Curtius describes how Alexander made an inspection of the royal palace. His account, thereafter, becomes like something out of a travel guide. I would say The Lonely Planet, but I am also a big fan of E. M Forster, so I will mention Baedeker instead. One thing is for sure, Miss Lavish would have been scandalised by but loved Babylon for its ‘literary’ possibilities.
After finishing his description of the city, Curtius condemns Alexander for undermining ‘military discipline’ while there. Why? Because he let his men take full advantage of the Babylonians seemingly free-wheeling attitude to sex. If Curtius hated this aspect of Babylonian life so much, you would have thought he would either have ignored or at least glossed over it, telling the reader only what was strictly necessary for him to know. Any more, of course, might corrupt him. But that is not what happens. Curtius risks all and explains what exactly the Babylonians did that was so horrid. To be fair, the practices that he describes are rather rum. But I strongly suspect that Curtius rather enjoyed scandalising his listeners.
After the sex, military appointments, and reinforcements from Macedon. Finally, political appointments and then, Alexander is off again, never to stop in one place for the same amount of time (a month or so) again.
Diodorus XVII.64 Diodorus gives no account of Alexander’s arrival at Babylon, and he deals with the Macedonian king’s time there in just a few lines. The people, he says, ‘received [Alexander] gladly’. They gave the Macedonians places to stay and plenty of food and drink. Alexander stayed in the city for ‘more than thirty days… because food was plentiful and the population friendly.’ After describing Alexander’s military and political appointments, Diodorus moves him on.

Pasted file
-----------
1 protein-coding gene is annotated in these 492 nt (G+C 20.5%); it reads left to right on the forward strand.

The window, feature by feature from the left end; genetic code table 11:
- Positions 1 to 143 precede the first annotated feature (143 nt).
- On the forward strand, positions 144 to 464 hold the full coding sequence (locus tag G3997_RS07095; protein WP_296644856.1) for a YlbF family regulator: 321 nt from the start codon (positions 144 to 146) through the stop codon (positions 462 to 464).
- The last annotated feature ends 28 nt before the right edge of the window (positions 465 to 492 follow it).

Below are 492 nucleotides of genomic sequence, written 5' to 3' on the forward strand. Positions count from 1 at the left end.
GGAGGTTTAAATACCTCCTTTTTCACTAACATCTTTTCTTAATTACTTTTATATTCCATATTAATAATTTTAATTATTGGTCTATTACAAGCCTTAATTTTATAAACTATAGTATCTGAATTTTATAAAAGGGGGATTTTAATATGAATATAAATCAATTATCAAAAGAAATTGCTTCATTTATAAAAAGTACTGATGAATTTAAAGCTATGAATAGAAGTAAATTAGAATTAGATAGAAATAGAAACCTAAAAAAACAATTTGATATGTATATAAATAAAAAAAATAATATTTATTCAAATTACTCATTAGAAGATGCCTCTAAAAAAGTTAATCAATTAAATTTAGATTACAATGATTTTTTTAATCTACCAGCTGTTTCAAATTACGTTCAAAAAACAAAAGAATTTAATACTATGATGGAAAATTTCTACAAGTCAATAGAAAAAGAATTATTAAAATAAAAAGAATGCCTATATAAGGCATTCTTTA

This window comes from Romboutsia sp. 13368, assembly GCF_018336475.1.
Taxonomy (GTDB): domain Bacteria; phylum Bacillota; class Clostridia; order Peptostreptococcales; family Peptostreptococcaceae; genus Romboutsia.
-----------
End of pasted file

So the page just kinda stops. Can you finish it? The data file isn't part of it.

Justin XI.8 Justin’s account of Alexander’s life is, as its title suggests, an epitome, a summary. Despite Babylon’s importance, Justin does not (in my translation, anyway) mention it by name. He says simply, ‘The [Macedonians] were rewarded and granted thirty-four days’ rest, after which Alexander made an inventory of the spoils…’. He then moves on to Susa. So, no mention of Alexander’s arrival, of Babylon’s fleshpots, or even his military and political appointments.
PlutarchLife of Alexander35 I think uniquely among the sources (I would need to double check), Plutarch implies that Alexander continued military operations between Gaugamela and Babylon. He then includes a really astonishing story about a highly flammable substance called naphtha. What is remarkable about this story is not the naphtha itself but the way in which an Athenian member of Alexander’ court decides to see how flammable it is – even though the Babylonians appear to have already shown them. Athenophanes has the substance smeared over the body of a child named Stephanos. It is then set alight, and Stephanos, unsurprisingly, is engulfed in flames. Fortunately, the fire is put out but ‘afterwards [Stephanos] was in a terrible state’. Alexander is described as being ‘completely panic-stricken with fear’ by Stephanos’ immolation, so maybe at that point he didn’t know how flammable naphtha was.
Well, I hope not, because what an awful thing to do to someone. Why would they have so risked harming the lad? Plutarch tells us that Stephanos, though a good singer, ‘was particularly, even ridiculously, ugly’. A fatal thing to be in an age that idealised beauty.